Take the 2-minute tour ×
Stack Overflow is a question and answer site for professional and enthusiast programmers. It's 100% free, no registration required.

I have 2 tables as Classification and Company_Classification in my DB. The structure below is just an example and I have given my code further below.

Classification
ClassId
ClassName
Parent_Id

Company_Classification
LinkId
CompanyId
ClassId

I need to count the number of companies which falls under parent Classification and group it by parent classification. So, companies that falls under each child classification will be counted under its parent classification.

SELECT
  TOP (100) PERCENT dbo.CLASSIFICATION.class_name,
  COUNT(dbo.COMPANY_CLASSIFICATION.Company_ID) AS Count
FROM
  dbo.CLASSIFICATION
INNER JOIN dbo.COMPANY_CLASSIFICATION 
  ON dbo.CLASSIFICATION.class_id = dbo.COMPANY_CLASSIFICATION.Class_ID
WHERE     (dbo.CLASSIFICATION.parent_id = 0)
GROUP BY dbo.CLASSIFICATION.class_name
ORDER BY dbo.CLASSIFICATION.class_name

I am not sure I have phrased my question correctly. So, Basically how can I twaek the query to get companies records grouped by parent classification (including it child records)?

Thanks,

share|improve this question
    
are the two Classid fields related? –  Woot4Moo Jan 7 '13 at 17:05
    
So you want to group by classification, get count and get all child records? With a single query? If so, it is mathematically impossible. –  e-mre Jan 7 '13 at 17:07
    
It would help if you showed the meaning of each field, or at least how they are related to each other –  mattedgod Jan 7 '13 at 17:08
add comment

3 Answers

up vote 1 down vote accepted

You need to join a second time to the classification table:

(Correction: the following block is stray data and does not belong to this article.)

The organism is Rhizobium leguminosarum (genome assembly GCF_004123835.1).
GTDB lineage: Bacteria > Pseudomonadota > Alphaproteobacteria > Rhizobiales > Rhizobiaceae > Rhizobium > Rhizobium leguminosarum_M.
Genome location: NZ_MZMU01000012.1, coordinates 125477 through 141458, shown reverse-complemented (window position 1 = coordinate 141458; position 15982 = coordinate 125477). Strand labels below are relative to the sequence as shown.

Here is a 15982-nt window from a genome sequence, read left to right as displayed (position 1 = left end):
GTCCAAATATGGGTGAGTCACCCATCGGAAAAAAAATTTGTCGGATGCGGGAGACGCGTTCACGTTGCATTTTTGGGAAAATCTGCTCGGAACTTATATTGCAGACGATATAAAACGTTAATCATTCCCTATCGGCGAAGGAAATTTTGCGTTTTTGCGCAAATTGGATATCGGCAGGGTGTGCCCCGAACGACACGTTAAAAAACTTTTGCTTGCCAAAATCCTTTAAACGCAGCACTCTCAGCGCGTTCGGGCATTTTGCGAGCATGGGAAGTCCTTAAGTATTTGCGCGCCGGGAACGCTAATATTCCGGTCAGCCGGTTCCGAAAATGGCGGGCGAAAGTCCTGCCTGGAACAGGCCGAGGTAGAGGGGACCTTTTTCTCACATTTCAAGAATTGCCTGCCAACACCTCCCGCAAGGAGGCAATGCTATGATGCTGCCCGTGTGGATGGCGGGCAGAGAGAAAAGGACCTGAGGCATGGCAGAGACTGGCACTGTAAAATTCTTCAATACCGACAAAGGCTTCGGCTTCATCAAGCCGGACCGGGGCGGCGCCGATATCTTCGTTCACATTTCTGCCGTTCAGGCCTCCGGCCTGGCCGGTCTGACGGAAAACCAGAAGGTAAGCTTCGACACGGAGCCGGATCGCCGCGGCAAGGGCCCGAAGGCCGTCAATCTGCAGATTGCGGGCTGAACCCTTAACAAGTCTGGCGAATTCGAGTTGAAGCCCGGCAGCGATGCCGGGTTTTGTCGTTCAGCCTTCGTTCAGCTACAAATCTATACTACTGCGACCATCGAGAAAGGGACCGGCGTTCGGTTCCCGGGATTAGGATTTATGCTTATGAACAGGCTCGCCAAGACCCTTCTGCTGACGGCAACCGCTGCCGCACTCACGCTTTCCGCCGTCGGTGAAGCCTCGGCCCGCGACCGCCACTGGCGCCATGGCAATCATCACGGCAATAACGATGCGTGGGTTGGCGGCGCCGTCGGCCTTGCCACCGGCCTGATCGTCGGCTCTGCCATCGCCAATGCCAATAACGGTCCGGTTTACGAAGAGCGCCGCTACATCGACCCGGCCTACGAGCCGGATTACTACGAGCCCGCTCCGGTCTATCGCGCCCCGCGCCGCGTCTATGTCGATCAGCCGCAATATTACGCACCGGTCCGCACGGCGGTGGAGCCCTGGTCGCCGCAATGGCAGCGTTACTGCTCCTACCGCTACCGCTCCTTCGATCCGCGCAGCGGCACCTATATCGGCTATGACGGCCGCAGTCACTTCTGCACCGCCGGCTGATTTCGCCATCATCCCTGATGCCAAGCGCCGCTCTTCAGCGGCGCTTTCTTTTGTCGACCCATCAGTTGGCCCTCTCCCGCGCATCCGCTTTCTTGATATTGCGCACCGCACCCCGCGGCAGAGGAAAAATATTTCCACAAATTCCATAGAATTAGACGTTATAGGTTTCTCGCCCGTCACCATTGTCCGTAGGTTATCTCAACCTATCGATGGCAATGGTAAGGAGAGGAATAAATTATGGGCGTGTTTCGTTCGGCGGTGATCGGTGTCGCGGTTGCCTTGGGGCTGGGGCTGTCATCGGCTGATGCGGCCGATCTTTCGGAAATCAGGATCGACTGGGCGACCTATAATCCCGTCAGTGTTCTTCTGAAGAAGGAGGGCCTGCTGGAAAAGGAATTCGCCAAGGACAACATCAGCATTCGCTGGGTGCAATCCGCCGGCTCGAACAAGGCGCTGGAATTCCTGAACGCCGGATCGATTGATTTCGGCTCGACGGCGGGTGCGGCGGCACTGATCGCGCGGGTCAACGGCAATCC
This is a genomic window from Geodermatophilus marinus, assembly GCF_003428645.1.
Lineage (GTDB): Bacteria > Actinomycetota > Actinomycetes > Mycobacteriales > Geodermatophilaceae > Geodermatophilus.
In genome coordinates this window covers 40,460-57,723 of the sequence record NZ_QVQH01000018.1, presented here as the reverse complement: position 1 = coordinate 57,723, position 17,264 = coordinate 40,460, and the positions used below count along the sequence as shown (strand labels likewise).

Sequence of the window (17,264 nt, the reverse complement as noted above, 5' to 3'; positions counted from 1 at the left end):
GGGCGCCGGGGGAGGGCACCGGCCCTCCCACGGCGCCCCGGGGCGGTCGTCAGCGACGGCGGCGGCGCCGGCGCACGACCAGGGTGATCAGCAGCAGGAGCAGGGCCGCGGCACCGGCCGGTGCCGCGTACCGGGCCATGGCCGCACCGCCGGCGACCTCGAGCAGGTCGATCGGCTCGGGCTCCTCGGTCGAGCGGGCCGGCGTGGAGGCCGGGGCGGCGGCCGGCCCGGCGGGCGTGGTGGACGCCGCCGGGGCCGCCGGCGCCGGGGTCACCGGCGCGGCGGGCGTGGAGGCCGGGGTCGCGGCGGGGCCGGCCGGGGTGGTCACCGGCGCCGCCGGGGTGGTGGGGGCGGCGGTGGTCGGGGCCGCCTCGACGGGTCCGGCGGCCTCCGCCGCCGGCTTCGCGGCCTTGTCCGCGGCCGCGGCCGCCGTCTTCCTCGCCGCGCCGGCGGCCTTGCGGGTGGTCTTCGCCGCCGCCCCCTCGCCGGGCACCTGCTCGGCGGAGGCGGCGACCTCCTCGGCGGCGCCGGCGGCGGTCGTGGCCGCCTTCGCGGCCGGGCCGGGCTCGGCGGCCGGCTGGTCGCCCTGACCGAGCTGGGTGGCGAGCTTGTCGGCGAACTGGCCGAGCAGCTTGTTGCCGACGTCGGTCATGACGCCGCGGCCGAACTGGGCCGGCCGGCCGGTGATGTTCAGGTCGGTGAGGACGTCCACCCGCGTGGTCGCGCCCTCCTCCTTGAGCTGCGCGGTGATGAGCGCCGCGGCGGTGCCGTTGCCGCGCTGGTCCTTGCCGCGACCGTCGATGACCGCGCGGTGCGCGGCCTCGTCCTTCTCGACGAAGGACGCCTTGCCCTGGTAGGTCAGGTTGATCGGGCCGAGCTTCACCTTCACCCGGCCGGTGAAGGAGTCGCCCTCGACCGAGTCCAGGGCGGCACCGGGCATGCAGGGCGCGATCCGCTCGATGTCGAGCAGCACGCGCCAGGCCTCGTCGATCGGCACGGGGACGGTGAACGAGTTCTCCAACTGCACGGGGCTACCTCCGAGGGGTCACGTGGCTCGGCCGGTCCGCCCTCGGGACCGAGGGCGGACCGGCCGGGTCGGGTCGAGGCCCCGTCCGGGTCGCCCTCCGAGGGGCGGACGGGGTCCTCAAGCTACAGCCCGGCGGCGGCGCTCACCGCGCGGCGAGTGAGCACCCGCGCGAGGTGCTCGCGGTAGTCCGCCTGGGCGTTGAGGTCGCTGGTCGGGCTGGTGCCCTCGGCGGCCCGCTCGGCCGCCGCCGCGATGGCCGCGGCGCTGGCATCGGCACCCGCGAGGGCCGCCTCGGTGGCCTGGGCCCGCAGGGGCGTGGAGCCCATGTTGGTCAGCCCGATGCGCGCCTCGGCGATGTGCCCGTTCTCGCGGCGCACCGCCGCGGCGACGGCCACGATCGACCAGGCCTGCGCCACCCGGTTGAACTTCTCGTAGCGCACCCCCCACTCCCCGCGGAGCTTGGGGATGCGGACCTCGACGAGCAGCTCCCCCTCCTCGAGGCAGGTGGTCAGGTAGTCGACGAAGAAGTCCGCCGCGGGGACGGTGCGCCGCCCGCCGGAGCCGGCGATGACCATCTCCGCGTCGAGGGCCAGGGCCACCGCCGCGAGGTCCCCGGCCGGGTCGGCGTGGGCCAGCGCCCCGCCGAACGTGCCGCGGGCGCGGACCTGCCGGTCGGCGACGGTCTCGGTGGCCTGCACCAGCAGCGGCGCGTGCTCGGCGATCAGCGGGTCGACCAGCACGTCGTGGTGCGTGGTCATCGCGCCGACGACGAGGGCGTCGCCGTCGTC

select cparent.class_name, count(*)
from Company_Classification cc join
     Classification c
     on cc.Classid = C.ClassId join
     Classification cparent
     on c.parent_id = cparent.classid
group by cparent.class_name
share|improve this answer
    
Thanks, Its all working fine. –  Joshua Jan 8 '13 at 10:25
add comment

On second thought, it looks like you might have a hierarchy structure.

;WITH ClassificationHierarchy AS
(
    SELECT   ClassId
            ,ClassName
            ,RootParent = ClassId
    FROM Classification
    WHERE Parent_Id = 0
    UNION ALL
    SELECT   CS.ClassId
            ,CS.ClassName
            ,RootParent
    FROM ClassificationHierarchy    CH
    JOIN Classification             CS  ON CH.ClassId = CS.Parent_Id
)
SELECT RootParent, COUNT(*)
FROM ClassificationHierarchy    CH
JOIN Company_Classification     CC  ON CC.ClassId = CH.ClassId
GROUP BY RootParent
share|improve this answer
add comment

Because you use the TOP clause there? if you want to count how many there are for each classification must remove the top.

If what you want is the first 100 companies might make sense, but then you must create a subquery that has the top and these together with the main query.

share|improve this answer
add comment

Your Answer

 
discard

By posting your answer, you agree to the privacy policy and terms of service.

Not the answer you're looking for? Browse other questions tagged or ask your own question.